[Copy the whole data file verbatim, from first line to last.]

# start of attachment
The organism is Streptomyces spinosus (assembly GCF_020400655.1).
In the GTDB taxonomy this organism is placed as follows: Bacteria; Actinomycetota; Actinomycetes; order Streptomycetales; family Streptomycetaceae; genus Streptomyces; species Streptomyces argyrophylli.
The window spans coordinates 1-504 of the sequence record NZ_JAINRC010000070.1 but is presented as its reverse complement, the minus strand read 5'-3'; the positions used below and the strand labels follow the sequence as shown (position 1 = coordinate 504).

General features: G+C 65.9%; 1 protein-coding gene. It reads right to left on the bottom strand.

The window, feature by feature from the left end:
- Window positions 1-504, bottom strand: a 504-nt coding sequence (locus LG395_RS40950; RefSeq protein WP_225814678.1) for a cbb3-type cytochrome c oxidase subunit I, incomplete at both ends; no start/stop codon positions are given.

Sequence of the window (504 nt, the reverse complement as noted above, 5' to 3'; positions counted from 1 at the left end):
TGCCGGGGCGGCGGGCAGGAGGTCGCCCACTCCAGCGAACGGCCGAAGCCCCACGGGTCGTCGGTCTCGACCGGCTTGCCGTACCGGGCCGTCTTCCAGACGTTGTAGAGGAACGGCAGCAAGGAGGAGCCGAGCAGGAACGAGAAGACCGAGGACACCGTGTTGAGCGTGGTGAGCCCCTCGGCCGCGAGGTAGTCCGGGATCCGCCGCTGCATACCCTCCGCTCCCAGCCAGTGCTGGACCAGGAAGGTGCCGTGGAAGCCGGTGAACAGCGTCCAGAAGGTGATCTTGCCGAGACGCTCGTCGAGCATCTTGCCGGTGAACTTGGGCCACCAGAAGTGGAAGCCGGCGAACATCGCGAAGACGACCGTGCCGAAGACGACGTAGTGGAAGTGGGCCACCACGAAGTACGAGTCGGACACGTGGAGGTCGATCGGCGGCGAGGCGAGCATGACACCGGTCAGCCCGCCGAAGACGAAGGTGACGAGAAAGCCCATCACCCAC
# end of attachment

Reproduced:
The organism is Streptomyces spinosus (assembly GCF_020400655.1).
In the GTDB taxonomy this organism is placed as follows: Bacteria; Actinomycetota; Actinomycetes; order Streptomycetales; family Streptomycetaceae; genus Streptomyces; species Streptomyces argyrophylli.
The window spans coordinates 1-504 of the sequence record NZ_JAINRC010000070.1 but is presented as its reverse complement, the minus strand read 5'-3'; the positions used below and the strand labels follow the sequence as shown (position 1 = coordinate 504).

General features: G+C 65.9%; 1 protein-coding gene. It reads right to left on the bottom strand.

The window, feature by feature from the left end:
- Window positions 1-504, bottom strand: a 504-nt coding sequence (locus LG395_RS40950; RefSeq protein WP_225814678.1) for a cbb3-type cytochrome c oxidase subunit I, incomplete at both ends; no start/stop codon positions are given.

Sequence of the window (504 nt, the reverse complement as noted above, 5' to 3'; positions counted from 1 at the left end):
TGCCGGGGCGGCGGGCAGGAGGTCGCCCACTCCAGCGAACGGCCGAAGCCCCACGGGTCGTCGGTCTCGACCGGCTTGCCGTACCGGGCCGTCTTCCAGACGTTGTAGAGGAACGGCAGCAAGGAGGAGCCGAGCAGGAACGAGAAGACCGAGGACACCGTGTTGAGCGTGGTGAGCCCCTCGGCCGCGAGGTAGTCCGGGATCCGCCGCTGCATACCCTCCGCTCCCAGCCAGTGCTGGACCAGGAAGGTGCCGTGGAAGCCGGTGAACAGCGTCCAGAAGGTGATCTTGCCGAGACGCTCGTCGAGCATCTTGCCGGTGAACTTGGGCCACCAGAAGTGGAAGCCGGCGAACATCGCGAAGACGACCGTGCCGAAGACGACGTAGTGGAAGTGGGCCACCACGAAGTACGAGTCGGACACGTGGAGGTCGATCGGCGGCGAGGCGAGCATGACACCGGTCAGCCCGCCGAAGACGAAGGTGACGAGAAAGCCCATCACCCAC